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The signing of the Budget Act of 2015 may have brought to a screeching halt much of the hospital merger activity that has characterized the community oncology practice sphere in recent years.
Jeffrey Vacirca, MD
The signing of the Budget Act of 2015 may have brought to a screeching halt much of the hospital merger activity that has characterized the community oncology practice sphere in recent years. Section 603 of the act removes a strong incentive for acquisitions—the right to bill at hospital rates for services rendered at outpatient, off-campus locations. The site-neutrality provision of the law—intended to eliminate wide payment disparities between hospital and private practice locations—is nowhere near the complete solution that critics of unequal payments had sought.
The provision applies only to practices acquired on or after November 2, 2015, and owing to a 14-month grace period, the payment adjustments do not kick in until January 1, 2017.
However, given the pace of acquisitions in recent years, it is fairly certain that the repercussions in the oncology setting alone will be widespread, said Teri Guidi, president and CEO of Oncology Management Consulting Group of Pipersville, Pennsylvania.
“For the [deals] that are in progress, I’m sure people are scrambling, trying to figure out what to do. ‘Do we back out of it now?’ ‘Do we try to take the year while it’s still under the outpatient prospective payment system (OPPS) and then just go to the physician fee schedule in 2017?’”
Merger and acquisition activity has been robust, largely on the strength of the OPPS Medicare income that hospitals can reap by absorbing the infusion elements of oncology practices, Guidi said. According to a survey of its oncology practice membership in 2014, the Community Oncology Alliance (COA) indicated that 544 practices had been acquired by hospitals since 2008 and 149 had merged with or been acquired by corporate entities other than hospitals.
aCosts include all care received by patients during chemotherapy episode, including some care unrelated to the provision of chemotherapy
Source: Avalere Health analysis of National Association of Managed Care Physicians (NAMCP) member data.
COA has embraced the move toward site-neutrality. “We‘re providing the same or better care in many instances. Why should we be paid less?” asked Jeffrey Vacirca, vice president of the COA and an oncologist with North Shore Hematology Oncology Associates of Long Island (Tables 1,2).That said, more needs to change before community practices feel they are receiving fair payment, Vacirca added. “This is not the parity that we were looking for.” He and others are hoping that pending legislation will address the broader issues. “If we’re going to recognize that moving forward we’re not going to pay augmented rates for these practices that are going to be acquired by hospitals, why should we be paying them now?”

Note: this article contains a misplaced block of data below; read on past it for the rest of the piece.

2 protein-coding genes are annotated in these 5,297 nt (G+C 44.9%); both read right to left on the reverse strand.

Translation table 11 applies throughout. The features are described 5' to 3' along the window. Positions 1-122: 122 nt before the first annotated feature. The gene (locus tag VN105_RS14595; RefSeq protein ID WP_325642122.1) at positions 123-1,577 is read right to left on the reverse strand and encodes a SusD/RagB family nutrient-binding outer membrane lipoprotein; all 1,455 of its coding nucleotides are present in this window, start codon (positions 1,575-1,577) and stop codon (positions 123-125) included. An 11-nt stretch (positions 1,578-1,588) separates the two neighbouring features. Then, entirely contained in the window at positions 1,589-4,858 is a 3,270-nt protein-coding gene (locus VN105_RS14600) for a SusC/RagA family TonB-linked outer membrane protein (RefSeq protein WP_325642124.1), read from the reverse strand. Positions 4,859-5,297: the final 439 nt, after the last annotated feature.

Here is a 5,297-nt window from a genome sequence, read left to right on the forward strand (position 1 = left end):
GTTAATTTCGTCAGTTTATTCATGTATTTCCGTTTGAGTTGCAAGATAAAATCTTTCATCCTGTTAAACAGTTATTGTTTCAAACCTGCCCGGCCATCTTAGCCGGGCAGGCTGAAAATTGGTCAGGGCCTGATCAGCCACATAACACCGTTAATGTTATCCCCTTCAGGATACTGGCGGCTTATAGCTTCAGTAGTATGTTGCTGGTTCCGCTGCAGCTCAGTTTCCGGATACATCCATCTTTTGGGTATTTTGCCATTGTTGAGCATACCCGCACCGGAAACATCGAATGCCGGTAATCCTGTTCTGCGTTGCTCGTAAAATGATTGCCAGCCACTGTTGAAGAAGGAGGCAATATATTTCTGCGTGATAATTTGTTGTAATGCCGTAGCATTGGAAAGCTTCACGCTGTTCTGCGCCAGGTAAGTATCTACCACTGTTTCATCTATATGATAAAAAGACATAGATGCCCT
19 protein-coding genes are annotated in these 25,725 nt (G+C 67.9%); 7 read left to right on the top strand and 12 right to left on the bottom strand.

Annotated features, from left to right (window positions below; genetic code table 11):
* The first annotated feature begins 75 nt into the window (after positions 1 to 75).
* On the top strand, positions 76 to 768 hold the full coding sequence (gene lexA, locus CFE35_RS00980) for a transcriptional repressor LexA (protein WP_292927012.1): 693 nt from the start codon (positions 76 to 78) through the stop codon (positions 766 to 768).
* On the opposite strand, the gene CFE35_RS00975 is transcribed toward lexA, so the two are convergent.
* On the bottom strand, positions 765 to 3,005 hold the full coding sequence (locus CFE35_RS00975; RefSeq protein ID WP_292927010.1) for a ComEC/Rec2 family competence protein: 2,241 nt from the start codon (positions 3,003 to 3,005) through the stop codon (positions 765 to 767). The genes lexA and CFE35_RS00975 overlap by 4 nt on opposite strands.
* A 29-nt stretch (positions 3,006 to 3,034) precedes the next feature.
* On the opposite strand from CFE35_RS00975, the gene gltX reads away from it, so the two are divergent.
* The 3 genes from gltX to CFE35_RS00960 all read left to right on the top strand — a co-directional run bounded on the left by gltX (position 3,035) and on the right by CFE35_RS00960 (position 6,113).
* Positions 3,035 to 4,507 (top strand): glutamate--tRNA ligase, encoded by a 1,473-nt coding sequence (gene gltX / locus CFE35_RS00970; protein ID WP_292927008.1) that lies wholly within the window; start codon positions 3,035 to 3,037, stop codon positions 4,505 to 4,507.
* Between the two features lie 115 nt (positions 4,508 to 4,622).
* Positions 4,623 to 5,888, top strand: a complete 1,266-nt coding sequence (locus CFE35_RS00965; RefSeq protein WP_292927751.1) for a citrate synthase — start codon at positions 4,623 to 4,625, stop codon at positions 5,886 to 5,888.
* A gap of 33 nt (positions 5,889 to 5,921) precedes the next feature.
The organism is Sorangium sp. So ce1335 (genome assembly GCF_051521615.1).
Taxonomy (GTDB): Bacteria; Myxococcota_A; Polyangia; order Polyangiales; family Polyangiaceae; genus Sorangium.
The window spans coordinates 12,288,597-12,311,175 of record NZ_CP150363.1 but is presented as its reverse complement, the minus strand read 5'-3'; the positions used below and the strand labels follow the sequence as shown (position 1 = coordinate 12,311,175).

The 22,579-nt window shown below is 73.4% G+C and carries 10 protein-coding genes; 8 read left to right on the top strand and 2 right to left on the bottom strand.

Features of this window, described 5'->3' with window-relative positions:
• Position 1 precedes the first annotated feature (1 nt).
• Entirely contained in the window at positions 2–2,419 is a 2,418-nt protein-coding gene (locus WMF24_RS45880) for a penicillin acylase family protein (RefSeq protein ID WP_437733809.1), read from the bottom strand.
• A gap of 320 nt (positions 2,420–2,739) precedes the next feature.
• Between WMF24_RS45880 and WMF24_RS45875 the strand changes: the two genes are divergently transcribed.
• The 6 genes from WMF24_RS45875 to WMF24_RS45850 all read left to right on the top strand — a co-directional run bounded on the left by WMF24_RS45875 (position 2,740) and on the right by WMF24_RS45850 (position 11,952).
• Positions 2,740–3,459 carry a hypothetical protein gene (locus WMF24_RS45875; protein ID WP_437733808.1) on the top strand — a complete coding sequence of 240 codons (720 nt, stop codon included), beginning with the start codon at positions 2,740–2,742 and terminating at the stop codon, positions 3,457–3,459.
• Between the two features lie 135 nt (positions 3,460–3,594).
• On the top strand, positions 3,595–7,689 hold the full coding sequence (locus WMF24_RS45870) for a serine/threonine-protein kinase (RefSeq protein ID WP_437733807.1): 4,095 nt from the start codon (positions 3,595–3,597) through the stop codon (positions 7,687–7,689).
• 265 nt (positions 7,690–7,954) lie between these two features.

Site-neutrality was a central topic of discussion at an October COA summit on payment reform, Vacirca said. He said it was a surprise to participants that the Budget Act got as much legislative support as it did. The Senate approved it 64-35 and it passed in the House by a vote of 266-167. Section 603 of the act is relatively short, and because of its narrow scope, there are unanswered questions that leave it unclear how the law will be implemented, said Guidi and others. It cannot be predicted with accuracy at this time how the Centers for Medicare & Medicaid Services (CMS) and the Health Resources and Services Administration (HRSA) will interpret the new law, how cost reporting compliance will be done, and whether 340B drug discount access will be affected, Guidi said. “I’m sure they delayed it one year to give everybody time to figure it out.”
Although 340B—another significant driver of merger and acquisition activity— is not specifically mentioned in the act, “It’s entirely possible that HRSA will step in and say something about off-campus provider—based centers not being eligible to purchase under 340B,” Guidi said. “That could make a mess.”
Others agree. “If CMS implements the statutory change in a manner that changes the way new off-campus outpatient locations are reported on the Medicare cost report or if HRSA otherwise opts to consider such locations not part of the 340B-eligible hospital entity, outpatient drugs prescribed or dispensed at such locations could be ineligible for 340B discounts,” Chicago law firm McDermott, Will & Emery said in an overview of the law.
Other questions that remain are what hospitals may do to expand their operations now that a source of additional revenue has been closed off and what practices that may have wanted to merge will do as an alternative. One stipulation of Section 603 is that practices within 250 yards of an established hospital center may be considered “on campus” for purposes of Medicare billing, which means that hospitals may simply create oncology facilities closer to home and move independent oncology practices out of their existing locations, Guidi said. “If there are still a lot of centers and practices that want to do this, it could spur a little flurry of on-campus hospital construction— bringing infusion into the system but keeping it within the hospital space,” she said.Many practices under pressure to find solutions to their business difficulties may opt to merge with other independent physician groups, Guidi said. “Other than that, you’re looking at [hospital] employment or whatever contracts can be arranged, but very likely having to move into a hospital space that would qualify for the outpatient payment rates,” Guidi said.